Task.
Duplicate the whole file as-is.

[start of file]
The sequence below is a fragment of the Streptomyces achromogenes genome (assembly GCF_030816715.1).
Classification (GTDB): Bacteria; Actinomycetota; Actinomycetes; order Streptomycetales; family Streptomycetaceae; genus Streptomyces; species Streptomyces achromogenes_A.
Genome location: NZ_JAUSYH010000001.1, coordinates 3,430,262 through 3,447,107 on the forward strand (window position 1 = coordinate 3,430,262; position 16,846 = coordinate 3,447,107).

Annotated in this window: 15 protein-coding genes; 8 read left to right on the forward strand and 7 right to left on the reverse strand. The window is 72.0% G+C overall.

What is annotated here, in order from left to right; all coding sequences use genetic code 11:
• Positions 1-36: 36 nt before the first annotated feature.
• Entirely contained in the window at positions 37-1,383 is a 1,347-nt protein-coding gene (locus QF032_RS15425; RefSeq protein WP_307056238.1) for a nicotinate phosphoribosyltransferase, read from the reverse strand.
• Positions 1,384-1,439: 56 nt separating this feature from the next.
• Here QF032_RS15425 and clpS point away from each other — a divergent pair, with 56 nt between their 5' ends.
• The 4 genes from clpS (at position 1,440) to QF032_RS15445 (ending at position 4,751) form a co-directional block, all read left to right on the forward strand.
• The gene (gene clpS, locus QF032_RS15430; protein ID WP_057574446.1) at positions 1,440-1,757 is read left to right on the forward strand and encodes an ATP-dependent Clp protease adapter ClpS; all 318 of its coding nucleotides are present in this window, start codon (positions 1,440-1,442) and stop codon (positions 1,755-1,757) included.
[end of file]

The sequence below is a fragment of the Streptomyces achromogenes genome (assembly GCF_030816715.1).
Classification (GTDB): Bacteria; Actinomycetota; Actinomycetes; order Streptomycetales; family Streptomycetaceae; genus Streptomyces; species Streptomyces achromogenes_A.
Genome location: NZ_JAUSYH010000001.1, coordinates 3,430,262 through 3,447,107 on the forward strand (window position 1 = coordinate 3,430,262; position 16,846 = coordinate 3,447,107).

Annotated in this window: 15 protein-coding genes; 8 read left to right on the forward strand and 7 right to left on the reverse strand. The window is 72.0% G+C overall.

What is annotated here, in order from left to right; all coding sequences use genetic code 11:
• Positions 1-36: 36 nt before the first annotated feature.
• Entirely contained in the window at positions 37-1,383 is a 1,347-nt protein-coding gene (locus QF032_RS15425; RefSeq protein WP_307056238.1) for a nicotinate phosphoribosyltransferase, read from the reverse strand.
• Positions 1,384-1,439: 56 nt separating this feature from the next.
• Here QF032_RS15425 and clpS point away from each other — a divergent pair, with 56 nt between their 5' ends.
• The 4 genes from clpS (at position 1,440) to QF032_RS15445 (ending at position 4,751) form a co-directional block, all read left to right on the forward strand.
• The gene (gene clpS, locus QF032_RS15430; protein ID WP_057574446.1) at positions 1,440-1,757 is read left to right on the forward strand and encodes an ATP-dependent Clp protease adapter ClpS; all 318 of its coding nucleotides are present in this window, start codon (positions 1,440-1,442) and stop codon (positions 1,755-1,757) included.